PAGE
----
The study was published in BioMed Central's open access journal Particle and Fibre Toxicology.
The findings came from a team of researchers at the university, which exposed a group of prenatal mice to a low concentration of diesel exhaust for eight hours a day. The team assessed the mice's spontaneous locomotor activity, or SLA. They found that exposure to diesel exhaust decreases SLA and alters the neurochemical monoamine metabolism of several regions of the brain.
"It has been reported that neonatal and adult exposure to diesel exhaust damages the central nervous system (CNS) and induces behavioral alteration," the authors said. "Recently, we have focused on the effects of prenatal exposure to diesel exhaust on the CNS. In this study, we examined the effects of prenatal exposure to low concentration of diesel exhaust on behaviour and the monoaminergic neuron system."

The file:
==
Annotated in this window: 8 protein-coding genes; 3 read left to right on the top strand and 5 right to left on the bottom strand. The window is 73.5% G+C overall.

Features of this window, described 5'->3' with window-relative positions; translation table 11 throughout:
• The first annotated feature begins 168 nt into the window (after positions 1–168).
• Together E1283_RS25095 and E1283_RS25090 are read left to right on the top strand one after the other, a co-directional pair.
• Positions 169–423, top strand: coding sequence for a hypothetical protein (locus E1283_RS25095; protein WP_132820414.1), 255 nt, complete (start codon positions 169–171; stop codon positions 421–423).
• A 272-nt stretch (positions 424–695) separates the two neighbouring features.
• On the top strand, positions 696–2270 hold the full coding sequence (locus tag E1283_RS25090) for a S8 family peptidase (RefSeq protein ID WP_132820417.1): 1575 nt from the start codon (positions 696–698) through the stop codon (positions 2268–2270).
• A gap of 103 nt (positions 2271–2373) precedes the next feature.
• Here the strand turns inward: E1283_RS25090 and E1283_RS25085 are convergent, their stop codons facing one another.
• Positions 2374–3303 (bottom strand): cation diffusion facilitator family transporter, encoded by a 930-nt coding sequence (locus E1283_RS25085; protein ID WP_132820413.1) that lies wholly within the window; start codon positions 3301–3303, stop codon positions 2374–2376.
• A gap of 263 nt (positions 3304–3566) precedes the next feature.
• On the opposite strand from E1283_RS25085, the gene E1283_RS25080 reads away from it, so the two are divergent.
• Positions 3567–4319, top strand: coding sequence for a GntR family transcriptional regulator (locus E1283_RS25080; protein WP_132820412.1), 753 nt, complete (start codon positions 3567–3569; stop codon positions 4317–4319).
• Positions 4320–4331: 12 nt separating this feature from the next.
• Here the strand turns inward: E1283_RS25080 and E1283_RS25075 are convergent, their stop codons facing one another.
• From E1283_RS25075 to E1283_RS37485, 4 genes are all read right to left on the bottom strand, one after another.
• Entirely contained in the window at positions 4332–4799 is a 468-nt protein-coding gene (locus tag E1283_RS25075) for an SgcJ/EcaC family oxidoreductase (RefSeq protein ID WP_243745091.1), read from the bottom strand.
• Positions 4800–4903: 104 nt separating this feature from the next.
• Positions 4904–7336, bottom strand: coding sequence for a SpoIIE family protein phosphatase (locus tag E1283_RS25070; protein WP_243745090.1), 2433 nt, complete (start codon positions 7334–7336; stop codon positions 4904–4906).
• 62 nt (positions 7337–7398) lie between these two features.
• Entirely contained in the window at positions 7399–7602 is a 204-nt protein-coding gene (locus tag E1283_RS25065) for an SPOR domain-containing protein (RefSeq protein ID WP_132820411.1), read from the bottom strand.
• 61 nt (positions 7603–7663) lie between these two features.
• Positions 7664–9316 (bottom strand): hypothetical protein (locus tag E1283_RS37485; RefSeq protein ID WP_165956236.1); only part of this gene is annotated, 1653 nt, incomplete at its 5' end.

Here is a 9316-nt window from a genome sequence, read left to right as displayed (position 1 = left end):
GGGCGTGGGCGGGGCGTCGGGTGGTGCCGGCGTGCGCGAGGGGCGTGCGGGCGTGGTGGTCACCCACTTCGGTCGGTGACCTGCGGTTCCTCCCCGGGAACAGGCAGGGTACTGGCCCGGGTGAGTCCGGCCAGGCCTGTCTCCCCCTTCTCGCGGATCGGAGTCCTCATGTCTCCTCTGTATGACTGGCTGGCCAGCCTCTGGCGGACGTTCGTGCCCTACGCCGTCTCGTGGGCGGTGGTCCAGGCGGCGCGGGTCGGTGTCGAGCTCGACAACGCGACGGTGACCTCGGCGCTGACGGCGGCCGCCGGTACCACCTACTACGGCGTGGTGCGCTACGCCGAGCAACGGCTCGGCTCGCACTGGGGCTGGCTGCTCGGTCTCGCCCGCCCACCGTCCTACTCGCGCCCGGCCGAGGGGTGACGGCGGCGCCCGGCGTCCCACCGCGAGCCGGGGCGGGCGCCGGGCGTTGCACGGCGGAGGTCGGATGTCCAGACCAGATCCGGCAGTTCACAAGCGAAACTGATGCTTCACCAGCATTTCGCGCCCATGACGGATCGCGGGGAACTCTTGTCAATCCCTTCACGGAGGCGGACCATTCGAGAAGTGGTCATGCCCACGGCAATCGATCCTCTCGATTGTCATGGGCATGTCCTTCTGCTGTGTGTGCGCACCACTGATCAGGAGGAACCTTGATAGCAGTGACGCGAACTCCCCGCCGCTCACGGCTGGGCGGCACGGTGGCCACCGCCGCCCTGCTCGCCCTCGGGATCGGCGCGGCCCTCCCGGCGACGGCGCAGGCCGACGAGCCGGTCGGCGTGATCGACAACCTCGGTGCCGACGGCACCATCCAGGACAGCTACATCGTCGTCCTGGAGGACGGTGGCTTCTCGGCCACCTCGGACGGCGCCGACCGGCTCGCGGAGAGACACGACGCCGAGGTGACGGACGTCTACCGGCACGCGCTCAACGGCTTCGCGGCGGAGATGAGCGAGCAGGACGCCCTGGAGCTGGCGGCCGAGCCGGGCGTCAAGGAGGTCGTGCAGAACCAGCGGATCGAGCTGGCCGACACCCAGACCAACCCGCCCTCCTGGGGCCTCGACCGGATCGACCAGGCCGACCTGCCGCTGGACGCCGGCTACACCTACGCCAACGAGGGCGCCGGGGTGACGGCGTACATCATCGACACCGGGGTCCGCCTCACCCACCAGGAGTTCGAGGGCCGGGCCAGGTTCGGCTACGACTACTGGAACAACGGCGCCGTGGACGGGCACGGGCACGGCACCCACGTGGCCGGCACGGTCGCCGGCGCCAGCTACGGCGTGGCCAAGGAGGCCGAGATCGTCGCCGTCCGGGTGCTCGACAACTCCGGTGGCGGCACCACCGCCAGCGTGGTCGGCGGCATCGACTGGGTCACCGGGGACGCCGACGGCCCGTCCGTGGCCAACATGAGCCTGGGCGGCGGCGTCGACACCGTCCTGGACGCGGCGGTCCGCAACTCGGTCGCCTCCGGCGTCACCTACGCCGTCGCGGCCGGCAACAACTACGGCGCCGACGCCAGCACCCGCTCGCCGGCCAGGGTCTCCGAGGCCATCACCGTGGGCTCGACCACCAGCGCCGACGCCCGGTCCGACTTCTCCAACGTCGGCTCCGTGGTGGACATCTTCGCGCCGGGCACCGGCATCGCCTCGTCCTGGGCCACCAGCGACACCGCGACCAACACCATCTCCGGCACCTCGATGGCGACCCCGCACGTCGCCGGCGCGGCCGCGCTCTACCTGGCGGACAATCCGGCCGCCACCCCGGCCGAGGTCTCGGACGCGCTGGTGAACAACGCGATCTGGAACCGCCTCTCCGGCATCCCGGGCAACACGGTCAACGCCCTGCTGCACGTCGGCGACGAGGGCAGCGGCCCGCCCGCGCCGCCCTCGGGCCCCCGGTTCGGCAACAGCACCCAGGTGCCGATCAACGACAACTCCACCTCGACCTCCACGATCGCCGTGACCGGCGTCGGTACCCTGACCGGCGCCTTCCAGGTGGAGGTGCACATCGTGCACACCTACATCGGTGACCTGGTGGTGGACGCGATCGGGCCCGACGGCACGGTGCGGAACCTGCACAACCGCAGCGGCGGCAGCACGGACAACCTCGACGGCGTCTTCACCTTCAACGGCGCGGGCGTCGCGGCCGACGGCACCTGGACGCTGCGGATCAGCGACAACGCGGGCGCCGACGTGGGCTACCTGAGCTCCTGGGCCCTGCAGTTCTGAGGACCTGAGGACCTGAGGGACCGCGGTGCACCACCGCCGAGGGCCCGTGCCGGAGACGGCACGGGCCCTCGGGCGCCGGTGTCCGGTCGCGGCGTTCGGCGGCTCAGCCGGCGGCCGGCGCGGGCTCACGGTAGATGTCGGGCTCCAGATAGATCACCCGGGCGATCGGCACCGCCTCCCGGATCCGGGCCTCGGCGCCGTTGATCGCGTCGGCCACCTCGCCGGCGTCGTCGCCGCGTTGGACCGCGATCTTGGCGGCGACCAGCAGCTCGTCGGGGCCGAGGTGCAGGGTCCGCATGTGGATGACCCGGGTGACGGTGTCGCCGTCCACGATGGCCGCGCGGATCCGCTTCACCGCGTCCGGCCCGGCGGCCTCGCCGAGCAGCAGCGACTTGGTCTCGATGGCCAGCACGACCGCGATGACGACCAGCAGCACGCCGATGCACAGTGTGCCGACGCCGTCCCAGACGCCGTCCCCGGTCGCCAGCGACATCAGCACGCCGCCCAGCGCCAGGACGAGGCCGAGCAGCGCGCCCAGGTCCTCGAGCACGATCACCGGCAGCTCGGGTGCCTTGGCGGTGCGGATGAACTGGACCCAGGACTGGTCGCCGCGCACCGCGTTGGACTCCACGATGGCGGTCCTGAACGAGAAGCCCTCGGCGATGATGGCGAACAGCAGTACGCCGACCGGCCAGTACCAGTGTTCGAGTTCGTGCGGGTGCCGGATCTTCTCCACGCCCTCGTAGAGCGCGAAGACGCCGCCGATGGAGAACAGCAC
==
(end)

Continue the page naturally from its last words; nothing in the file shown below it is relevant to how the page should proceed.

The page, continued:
However, the study did not look at the indirect effect of diesel exhaust exposure via the mother's behavior toward the offspring, and how this could have altered the offspring's behavior. "Further investigations are needed to clarify the critical factor for the effects on offspring," the study said.
To read more about the study, click here.